Dry hands are a common complaint. We all know how uncomfortable dry hands can be; especially as we move into winter, the drying effects of the weather and the temperature can make existing dry skin symptoms worse, and add dryness to hands that are normally well moisturised.
But what causes dry hands, what are the effects, and how can they be treated? We explore here.
What causes dry hands?
Dry hands are suffered by approximately a quarter of the British population. As well as being uncomfortable, sufferers report cracked skin, sore patches and a rough, aged appearance to their hands.
There are many things that can cause dry hands; weather is often associated with symptoms getting worse, particularly around the winter.
The water you use can also cause and worsen the symptoms of dry skin. A recent study found that hard water damages the protective layer on our skin, leaving it prone to dryness and even conditions like eczema. Softened water, on the other hand, protects the skin’s protective layer, meaning the issues associated with dry skin are reduced.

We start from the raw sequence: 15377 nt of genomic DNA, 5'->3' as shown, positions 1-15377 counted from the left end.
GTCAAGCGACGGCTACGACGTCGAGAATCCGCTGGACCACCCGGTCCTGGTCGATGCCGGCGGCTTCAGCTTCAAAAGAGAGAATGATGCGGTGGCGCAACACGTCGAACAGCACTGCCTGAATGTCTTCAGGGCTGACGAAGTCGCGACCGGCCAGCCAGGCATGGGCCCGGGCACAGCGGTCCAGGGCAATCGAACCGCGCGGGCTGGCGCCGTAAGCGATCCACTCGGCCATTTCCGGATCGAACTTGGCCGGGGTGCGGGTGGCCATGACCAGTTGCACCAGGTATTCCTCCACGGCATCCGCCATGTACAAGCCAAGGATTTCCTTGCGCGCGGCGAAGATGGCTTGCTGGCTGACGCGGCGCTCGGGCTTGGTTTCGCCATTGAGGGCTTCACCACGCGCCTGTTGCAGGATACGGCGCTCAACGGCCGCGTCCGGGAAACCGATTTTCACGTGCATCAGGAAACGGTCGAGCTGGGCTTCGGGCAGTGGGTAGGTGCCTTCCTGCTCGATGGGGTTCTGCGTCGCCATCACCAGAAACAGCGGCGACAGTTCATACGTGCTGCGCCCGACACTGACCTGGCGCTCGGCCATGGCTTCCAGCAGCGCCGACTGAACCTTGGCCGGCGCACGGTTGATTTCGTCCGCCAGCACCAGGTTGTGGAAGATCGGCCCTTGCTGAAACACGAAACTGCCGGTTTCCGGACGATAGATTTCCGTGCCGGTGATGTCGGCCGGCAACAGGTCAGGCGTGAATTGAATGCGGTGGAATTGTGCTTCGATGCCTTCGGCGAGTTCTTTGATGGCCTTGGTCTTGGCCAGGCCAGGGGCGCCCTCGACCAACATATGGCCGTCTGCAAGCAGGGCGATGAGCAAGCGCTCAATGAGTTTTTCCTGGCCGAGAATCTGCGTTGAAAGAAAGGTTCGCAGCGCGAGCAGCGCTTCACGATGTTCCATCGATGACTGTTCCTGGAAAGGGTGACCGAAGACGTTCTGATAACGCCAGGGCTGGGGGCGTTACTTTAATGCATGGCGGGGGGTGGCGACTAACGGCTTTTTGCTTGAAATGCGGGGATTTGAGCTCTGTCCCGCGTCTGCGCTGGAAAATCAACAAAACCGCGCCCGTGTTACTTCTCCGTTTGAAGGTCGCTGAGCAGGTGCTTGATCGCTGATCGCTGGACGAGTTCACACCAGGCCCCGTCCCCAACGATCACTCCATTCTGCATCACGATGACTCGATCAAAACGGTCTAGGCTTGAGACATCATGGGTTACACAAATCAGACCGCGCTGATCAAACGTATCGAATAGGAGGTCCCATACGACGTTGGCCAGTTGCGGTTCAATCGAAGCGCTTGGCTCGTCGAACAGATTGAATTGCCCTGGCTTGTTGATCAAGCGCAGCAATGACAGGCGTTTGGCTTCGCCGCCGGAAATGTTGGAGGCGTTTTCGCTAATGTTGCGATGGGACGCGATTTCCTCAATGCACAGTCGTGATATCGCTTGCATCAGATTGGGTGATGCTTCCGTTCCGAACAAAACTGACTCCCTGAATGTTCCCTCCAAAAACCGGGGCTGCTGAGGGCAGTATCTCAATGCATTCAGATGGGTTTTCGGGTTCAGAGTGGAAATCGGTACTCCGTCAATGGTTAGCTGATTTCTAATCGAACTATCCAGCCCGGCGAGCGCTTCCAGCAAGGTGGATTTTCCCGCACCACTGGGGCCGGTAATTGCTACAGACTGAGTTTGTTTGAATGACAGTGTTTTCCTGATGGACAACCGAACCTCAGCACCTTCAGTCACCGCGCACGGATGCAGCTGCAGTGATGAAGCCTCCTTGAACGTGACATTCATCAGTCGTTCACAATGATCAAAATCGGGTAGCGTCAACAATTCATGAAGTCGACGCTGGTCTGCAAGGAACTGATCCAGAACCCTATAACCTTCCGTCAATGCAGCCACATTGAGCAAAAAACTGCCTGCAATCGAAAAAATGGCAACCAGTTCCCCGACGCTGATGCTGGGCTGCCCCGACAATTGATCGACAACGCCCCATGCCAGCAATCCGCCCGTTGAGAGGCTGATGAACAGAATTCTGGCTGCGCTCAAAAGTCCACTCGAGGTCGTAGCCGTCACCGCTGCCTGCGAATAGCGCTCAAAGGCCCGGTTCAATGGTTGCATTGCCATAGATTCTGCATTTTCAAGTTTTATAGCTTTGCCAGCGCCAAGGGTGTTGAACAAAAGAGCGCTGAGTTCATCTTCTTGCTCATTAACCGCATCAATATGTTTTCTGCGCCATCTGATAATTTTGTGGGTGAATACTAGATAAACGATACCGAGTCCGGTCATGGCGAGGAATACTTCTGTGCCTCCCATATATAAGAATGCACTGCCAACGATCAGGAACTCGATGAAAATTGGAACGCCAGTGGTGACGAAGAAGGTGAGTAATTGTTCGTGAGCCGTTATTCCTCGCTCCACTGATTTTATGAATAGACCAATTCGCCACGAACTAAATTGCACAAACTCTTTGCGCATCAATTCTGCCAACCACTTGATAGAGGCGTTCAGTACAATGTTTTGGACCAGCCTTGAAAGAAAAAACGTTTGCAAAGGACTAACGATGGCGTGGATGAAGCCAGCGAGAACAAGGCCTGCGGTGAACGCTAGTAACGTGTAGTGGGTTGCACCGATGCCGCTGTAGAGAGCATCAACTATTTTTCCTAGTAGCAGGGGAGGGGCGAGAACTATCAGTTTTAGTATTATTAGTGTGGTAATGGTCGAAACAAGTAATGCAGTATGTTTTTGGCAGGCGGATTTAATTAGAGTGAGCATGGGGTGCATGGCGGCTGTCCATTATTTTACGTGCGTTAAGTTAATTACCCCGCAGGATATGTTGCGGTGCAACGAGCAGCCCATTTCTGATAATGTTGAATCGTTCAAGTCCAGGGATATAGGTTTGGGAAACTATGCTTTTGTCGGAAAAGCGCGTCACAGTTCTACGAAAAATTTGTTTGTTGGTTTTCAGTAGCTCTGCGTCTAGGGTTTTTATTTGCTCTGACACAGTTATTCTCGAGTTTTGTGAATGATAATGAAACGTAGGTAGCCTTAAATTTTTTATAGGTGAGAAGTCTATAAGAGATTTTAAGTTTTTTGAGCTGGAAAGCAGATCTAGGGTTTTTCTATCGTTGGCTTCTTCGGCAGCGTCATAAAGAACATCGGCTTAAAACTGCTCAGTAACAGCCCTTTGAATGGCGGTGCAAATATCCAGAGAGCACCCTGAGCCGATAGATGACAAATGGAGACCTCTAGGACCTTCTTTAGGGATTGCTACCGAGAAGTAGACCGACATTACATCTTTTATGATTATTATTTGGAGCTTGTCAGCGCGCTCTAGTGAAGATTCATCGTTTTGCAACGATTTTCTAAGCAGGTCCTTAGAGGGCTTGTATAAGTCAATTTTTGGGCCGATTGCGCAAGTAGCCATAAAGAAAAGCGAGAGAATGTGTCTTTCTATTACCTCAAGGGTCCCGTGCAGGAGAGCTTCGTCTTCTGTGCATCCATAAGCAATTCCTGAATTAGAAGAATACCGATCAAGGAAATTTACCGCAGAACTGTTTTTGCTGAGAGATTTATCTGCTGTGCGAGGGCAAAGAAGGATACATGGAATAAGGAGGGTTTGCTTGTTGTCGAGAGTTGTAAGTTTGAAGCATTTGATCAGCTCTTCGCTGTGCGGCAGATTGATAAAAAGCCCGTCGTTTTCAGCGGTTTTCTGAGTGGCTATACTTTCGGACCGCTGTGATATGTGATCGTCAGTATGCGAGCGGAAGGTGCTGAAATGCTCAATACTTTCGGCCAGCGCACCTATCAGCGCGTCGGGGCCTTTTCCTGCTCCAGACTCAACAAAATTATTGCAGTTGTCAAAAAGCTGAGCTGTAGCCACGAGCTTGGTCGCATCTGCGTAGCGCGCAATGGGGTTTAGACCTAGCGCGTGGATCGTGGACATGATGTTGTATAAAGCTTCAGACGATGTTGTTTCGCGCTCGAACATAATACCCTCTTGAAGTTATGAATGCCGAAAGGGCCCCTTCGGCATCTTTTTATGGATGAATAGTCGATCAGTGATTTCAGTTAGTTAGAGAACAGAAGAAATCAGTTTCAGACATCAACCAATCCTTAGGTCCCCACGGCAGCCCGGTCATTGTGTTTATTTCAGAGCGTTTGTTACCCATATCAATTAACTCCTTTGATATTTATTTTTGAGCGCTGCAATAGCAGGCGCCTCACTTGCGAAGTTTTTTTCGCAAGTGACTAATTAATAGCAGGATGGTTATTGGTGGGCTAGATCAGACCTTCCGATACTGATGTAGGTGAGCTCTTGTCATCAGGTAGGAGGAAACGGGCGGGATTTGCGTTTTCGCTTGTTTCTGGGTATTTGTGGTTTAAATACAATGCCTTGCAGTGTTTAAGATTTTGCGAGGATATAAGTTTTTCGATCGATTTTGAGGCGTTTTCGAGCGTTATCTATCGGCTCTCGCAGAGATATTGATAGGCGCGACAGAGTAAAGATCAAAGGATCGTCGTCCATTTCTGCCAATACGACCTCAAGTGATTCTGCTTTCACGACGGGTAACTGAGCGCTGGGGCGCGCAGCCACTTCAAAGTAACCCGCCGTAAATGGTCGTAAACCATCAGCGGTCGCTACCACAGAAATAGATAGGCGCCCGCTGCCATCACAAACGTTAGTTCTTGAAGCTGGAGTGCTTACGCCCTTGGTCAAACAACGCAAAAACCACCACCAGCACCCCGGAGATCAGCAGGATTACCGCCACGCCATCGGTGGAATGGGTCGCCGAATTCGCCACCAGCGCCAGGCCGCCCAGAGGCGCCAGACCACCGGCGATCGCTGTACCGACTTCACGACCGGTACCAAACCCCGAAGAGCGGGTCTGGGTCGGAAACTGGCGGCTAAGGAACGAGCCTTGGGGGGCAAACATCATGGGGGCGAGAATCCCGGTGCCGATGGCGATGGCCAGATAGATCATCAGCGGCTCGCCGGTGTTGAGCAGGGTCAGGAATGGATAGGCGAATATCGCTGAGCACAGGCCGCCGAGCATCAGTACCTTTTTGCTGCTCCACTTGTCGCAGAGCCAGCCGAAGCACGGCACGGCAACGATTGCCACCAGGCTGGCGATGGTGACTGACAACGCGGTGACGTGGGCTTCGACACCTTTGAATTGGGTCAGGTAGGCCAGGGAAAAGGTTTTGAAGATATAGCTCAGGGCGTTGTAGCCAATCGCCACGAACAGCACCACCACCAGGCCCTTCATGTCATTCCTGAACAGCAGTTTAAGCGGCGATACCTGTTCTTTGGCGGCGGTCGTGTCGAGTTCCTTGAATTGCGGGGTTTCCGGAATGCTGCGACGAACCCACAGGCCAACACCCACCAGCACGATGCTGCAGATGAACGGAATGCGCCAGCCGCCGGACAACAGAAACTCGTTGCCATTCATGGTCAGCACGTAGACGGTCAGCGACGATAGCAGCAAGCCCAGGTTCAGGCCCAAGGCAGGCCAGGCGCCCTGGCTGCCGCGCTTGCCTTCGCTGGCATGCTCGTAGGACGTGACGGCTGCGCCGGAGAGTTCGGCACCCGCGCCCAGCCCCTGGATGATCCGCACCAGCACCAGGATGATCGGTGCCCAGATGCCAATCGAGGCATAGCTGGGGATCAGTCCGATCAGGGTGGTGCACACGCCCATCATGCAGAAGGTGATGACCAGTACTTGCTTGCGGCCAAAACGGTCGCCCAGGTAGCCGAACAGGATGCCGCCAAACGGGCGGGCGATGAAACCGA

The ageing effects of dry hands
Having dry hands isn’t just a discomfort. A new survey has revealed that dry hands can actually age us by an average of 9 years – with some respondents adding 47 years onto the age of a dry, otherwise healthy, hand. Respondents guessed the ages of six hands, where half considered themselves dry and half healthy. Respondents were given free reign to guess any age, as the survey was based on free text boxes rather than multiple choice age ranges.
The results show that people perceive dry hands to be nine years older than their actual age, on average. When looking at dry hands, only 5% of respondents guessed the age right, 26% were under and 69% guessed above their actual age. This shows more people assumed dry hands were older. The biggest difference was 47 years, where the 28 year old hands was guessed to be 80 years old by 2 of our respondents.